Cuando salí de Cuba - Maria Elena's story + A Giveaway

Marta here: I'm celebrating Hispanic Heritage Month: Cuban-Style with a series of stories about Cuban American families: Cuando Sali de Cuba, stories of courage and hope.

Today's story comes from MS. She owns and operates the online store, A Taste of Cuba

*Tissue warning!*



I was born in Havana, Cuba in 1956.  My mother was married to my father, I had a sister and a brother.

My father owned his own business, family owned accounting firm.
My dad, sister and brother on car in front of the house 
 Her dad, sister and brother on car in front of their house in Cuba.

My mother is still alive and is a feisty 92 1/2  year old  mother, grandmother  and great grandmother!
My memories of Cuba actually begin when our life in Cuba ended.
My brother with his nanny Her brother with his nanny.

By 1960 my mother and father had separated. My mother and her immediate family began to make plans to flee Castro's regime.  One thing my mother promised was that Castro was taking over her home but she was not leaving anything inside for the communist to enjoy.  She kept her promise.  Sometimes in the wee hours of the morning she removed every piece of furniture and gave it  to friends that were staying in Cuba.  By the time August 1961 came around there was nothing left inside the home.

My memory of that horrible departure begins.

My mother took my sister, brother, grandmother and grandfather to the airport.  We had packed a suitcase and were leaving to Miami, FL on a Pan Am airplane.  We arrived at the airport.  The soldiers had separated the people leaving from the people that were staying. 
All of a sudden my mother and I were separated by this huge glass wall.  The glass wall was a partition so that the people could not smuggle things to the family members leaving. The passengers were not allowed to take anything but a suitcase.  Our suitcases where searched by the military personnel and only clothing was allowed.

I did not know what was happening, why my mother wasn't with me, I was only 4 years old?  I quickly found out she was not going with us.  She decided to stay behind with her brother that did not get his visa.  She didn't want to leave him in Cuba by himself.  By now all my aunts and uncles had left, two uncles went to Miami and one had settled in NYC.

I had never been separated from my mother before and was not happy.  I started crying and having a big tantrum.  Finally a soldier allowed my mother to comfort me.  She hugged and kissed me, and assured me everything was going to be ok.  She told me my grandparents were going to take care of me until she could join me again in a few days.

I remember I was holding my favorite doll, she told me when I got to my seat on the plane hold the doll up to the window and wave to me.  She said, "Then I'll know you are ok."
 After a few minutes we had to board the plane.  But back then they didn't have ramps to board a plane.  You actually had to walk on the tarmac to a stairway to board the airplane.  I started walking and right before we boarded the plane there was a soldier making a last minute check of all boarding passengers.  He took my doll and told me I could not take it in the airplane.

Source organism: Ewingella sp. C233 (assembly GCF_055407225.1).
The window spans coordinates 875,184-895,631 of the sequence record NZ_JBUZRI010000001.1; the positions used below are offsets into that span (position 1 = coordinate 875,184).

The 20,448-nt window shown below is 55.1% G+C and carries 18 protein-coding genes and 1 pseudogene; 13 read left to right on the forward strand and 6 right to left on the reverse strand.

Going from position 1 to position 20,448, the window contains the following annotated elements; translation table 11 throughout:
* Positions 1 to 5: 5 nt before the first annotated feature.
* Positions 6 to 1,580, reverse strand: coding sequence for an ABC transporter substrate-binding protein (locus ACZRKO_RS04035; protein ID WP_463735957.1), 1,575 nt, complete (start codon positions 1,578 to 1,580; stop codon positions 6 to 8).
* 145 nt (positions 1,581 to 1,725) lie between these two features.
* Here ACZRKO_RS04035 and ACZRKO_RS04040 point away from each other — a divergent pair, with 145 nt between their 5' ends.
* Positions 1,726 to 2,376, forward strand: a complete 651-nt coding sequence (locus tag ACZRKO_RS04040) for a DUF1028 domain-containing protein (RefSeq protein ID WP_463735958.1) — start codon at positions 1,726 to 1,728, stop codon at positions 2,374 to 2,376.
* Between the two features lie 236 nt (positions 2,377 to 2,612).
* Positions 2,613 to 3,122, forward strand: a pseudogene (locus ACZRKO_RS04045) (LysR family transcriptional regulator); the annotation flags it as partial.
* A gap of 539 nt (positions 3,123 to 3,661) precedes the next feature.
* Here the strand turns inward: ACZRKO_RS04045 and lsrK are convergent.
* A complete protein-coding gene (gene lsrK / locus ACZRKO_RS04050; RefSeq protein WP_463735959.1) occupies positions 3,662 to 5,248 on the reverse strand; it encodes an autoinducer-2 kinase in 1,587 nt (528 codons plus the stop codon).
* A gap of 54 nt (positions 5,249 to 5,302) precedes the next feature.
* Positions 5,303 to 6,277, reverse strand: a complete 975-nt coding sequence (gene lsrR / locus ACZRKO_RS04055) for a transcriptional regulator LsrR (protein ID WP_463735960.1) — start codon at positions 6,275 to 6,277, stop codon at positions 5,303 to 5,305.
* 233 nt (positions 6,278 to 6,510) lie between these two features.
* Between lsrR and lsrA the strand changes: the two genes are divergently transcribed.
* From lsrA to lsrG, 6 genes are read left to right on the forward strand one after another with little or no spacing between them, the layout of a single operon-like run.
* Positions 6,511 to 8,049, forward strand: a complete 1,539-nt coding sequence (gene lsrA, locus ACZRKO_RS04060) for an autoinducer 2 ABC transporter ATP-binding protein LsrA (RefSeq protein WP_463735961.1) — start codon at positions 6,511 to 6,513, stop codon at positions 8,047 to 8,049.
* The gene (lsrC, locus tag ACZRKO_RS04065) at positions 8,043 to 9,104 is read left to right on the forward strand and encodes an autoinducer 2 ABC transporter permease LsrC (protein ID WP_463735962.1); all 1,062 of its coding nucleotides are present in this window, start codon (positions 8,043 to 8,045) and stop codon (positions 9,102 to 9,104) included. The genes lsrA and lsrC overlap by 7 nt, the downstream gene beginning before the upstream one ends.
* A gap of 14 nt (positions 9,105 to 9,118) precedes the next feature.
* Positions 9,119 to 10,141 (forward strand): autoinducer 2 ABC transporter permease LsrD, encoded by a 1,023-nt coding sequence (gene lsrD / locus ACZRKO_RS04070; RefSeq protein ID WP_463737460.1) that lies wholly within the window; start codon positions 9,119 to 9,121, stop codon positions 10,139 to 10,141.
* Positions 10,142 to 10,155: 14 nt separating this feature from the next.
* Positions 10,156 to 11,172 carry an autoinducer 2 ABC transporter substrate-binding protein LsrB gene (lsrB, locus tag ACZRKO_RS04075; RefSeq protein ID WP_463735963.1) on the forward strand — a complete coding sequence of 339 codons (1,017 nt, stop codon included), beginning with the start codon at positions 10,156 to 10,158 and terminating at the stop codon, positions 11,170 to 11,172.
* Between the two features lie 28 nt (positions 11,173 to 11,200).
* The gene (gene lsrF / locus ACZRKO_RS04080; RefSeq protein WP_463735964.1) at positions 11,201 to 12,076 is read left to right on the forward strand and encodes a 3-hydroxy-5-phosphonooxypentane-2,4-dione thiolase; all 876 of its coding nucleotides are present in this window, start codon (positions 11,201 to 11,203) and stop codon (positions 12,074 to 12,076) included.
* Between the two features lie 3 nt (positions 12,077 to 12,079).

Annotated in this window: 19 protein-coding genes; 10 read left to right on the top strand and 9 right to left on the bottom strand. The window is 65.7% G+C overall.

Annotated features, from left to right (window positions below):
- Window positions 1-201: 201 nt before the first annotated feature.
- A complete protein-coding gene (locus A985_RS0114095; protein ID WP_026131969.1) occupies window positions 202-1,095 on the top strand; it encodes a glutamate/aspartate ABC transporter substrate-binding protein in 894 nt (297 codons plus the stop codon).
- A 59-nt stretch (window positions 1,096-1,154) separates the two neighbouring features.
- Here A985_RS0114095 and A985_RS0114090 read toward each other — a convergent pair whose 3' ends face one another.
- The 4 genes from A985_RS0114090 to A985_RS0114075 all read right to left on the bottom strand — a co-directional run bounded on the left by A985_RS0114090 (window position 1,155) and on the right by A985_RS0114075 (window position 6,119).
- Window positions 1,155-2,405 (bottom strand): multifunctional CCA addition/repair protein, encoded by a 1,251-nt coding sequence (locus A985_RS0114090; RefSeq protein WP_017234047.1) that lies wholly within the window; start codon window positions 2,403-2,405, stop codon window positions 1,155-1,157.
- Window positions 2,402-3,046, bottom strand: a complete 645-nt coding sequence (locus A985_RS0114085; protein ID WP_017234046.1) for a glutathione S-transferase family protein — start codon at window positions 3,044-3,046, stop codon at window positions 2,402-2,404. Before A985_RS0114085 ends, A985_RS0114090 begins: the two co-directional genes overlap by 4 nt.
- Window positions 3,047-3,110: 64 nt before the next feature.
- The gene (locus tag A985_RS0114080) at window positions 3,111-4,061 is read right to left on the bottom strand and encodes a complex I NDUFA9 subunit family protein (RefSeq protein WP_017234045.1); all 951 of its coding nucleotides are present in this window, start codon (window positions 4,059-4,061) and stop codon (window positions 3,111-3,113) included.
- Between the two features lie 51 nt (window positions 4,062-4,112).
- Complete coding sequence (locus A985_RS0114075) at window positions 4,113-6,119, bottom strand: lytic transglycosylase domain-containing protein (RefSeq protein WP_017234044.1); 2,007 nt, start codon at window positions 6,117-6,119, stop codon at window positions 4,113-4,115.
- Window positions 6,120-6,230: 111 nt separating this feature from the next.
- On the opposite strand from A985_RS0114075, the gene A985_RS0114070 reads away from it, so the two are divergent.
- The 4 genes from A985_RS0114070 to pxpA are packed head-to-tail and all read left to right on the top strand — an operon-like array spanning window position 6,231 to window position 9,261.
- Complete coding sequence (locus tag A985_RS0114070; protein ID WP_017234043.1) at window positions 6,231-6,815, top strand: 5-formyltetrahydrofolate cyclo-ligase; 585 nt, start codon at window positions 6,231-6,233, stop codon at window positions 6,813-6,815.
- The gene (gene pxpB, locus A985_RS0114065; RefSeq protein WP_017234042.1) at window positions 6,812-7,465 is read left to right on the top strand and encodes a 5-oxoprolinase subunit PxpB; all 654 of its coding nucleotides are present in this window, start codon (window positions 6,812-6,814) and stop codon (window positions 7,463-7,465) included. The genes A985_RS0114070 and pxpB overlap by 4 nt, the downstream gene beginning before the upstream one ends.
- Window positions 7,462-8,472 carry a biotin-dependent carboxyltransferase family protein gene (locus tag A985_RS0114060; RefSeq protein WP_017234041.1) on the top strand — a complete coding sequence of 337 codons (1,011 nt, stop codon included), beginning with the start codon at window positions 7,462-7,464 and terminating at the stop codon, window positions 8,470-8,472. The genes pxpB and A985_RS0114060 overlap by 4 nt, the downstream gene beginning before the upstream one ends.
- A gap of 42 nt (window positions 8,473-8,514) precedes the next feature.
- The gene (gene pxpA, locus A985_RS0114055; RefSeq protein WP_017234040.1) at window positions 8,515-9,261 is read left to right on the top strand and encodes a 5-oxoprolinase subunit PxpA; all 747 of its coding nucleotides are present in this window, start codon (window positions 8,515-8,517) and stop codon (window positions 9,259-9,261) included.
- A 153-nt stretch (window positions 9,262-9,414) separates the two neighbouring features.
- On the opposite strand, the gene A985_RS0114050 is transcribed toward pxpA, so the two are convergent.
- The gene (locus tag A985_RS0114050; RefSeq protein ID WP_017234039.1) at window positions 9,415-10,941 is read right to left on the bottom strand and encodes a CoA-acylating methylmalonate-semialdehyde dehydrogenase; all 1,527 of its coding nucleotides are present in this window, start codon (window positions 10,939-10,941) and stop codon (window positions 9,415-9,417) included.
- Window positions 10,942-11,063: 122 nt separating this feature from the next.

I started to cry that it was my only connection to my mother. I had promised her I would wave so she knew I was ok. My family pleaded with the soldier that the doll had already been checked inside and I was to wave to mother good bye.  So I was able to board the plane with my doll. 
I sat down next to the window, waved my dolly goodbye to mother, as I cried, the plane too off into the sky.

That was very traumatic for me, as a four year old, but nothing compared to what my family went through.

Days turned into months, it wasn't until two or three long months later my mother and my uncle were able to leave Cuba and reunite with us in Miami.

As a mature woman now, mother and grandmother myself I often think back and wonder how my mother was able to handle everything in her life.  I realize how strong my mother is and her strong faith in Jesus has allowed her to sustain the turmoil.

This was very difficult to write I was reliving it.




Marta here: I'm so grateful to M.S. for sharing her deeply personal and painful story. As a mother myself, I cannot imagine letting go of my 4 year old and putting her on a plane to another world not knowing when we would be reunited. I have tears in my eyes even as I type this. 

MS owns the very cool online shop, A Taste of Cuba and has generously offered to host today's giveaway.

It's a Cuban Coffee Basket (yes, please!) that includes the following:

  • 1 Coffee maker (3 cup pressure system)coffeemaker is perfect for cafe, latte, or cafe con leche!
  • 1 Cafe Cubano (espresso coffee)
  • 2 cups and saucers (design varies)
  • 1 Maria cookies(3.5 oz)

Cuban Coffee Basket

Just leave a comment on this post telling MS your thoughts about her story, or tell your own. 

I'll choose a winner on Wednesday, September 21, 2011 at 5 pm.